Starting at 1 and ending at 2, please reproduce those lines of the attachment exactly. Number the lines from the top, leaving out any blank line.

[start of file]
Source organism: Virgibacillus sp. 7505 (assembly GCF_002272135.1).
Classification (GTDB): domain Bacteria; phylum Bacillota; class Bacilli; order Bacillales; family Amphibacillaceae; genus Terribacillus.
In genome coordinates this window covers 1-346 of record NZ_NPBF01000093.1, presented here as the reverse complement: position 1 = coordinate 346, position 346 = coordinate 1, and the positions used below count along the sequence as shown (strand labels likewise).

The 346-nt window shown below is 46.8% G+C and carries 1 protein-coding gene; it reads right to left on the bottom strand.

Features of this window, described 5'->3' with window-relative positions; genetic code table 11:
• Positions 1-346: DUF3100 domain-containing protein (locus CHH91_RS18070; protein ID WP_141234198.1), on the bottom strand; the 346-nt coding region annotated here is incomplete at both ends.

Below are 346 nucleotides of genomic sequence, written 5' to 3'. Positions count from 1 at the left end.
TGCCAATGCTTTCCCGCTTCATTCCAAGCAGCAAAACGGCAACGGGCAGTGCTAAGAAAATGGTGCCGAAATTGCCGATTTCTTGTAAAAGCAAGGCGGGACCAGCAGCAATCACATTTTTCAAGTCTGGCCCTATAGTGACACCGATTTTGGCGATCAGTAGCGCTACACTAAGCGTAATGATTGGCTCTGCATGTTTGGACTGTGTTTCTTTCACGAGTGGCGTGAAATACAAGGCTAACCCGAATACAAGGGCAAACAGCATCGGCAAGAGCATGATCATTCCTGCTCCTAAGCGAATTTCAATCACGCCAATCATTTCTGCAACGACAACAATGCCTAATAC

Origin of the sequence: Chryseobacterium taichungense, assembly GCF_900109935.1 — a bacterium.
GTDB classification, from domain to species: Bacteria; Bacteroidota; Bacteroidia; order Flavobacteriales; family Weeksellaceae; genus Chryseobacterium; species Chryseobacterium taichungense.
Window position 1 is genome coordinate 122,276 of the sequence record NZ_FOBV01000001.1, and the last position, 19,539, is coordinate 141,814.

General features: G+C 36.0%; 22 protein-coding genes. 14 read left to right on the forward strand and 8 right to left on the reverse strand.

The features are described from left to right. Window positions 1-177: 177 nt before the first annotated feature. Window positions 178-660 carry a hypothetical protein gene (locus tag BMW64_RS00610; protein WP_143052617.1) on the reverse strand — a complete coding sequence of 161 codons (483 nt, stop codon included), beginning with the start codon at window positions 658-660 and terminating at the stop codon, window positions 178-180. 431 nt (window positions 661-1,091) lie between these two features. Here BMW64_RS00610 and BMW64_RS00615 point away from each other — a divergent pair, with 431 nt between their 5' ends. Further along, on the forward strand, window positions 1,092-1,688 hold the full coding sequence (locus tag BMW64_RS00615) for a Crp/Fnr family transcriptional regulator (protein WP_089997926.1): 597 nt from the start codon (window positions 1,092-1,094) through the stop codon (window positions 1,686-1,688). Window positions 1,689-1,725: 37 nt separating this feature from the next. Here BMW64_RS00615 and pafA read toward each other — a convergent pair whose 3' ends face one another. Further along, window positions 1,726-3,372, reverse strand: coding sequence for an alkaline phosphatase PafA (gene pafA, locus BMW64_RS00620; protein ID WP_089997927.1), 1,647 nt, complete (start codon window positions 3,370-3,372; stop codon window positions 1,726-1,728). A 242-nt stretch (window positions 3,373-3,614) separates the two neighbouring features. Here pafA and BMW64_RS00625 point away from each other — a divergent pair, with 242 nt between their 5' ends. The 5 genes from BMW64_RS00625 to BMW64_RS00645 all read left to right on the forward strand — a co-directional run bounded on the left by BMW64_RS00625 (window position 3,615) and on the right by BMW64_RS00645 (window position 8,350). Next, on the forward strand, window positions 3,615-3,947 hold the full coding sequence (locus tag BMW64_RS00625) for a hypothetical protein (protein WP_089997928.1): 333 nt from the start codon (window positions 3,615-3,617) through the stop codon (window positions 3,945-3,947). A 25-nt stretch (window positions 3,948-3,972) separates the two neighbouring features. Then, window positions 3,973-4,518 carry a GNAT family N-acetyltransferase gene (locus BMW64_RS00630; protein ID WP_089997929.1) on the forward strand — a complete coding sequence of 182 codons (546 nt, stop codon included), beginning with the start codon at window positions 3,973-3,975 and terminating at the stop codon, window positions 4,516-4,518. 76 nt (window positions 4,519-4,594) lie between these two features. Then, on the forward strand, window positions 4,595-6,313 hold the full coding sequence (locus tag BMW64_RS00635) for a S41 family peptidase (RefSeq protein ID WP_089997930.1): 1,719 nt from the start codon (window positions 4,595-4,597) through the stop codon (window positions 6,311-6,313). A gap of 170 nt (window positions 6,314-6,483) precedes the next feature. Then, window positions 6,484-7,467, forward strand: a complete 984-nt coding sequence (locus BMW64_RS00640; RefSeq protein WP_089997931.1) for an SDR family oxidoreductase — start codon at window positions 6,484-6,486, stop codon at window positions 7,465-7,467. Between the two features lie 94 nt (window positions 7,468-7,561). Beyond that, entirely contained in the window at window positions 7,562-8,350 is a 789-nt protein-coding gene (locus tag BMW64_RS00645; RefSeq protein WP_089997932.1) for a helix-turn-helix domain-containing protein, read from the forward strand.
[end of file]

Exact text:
Source organism: Virgibacillus sp. 7505 (assembly GCF_002272135.1).
Classification (GTDB): domain Bacteria; phylum Bacillota; class Bacilli; order Bacillales; family Amphibacillaceae; genus Terribacillus.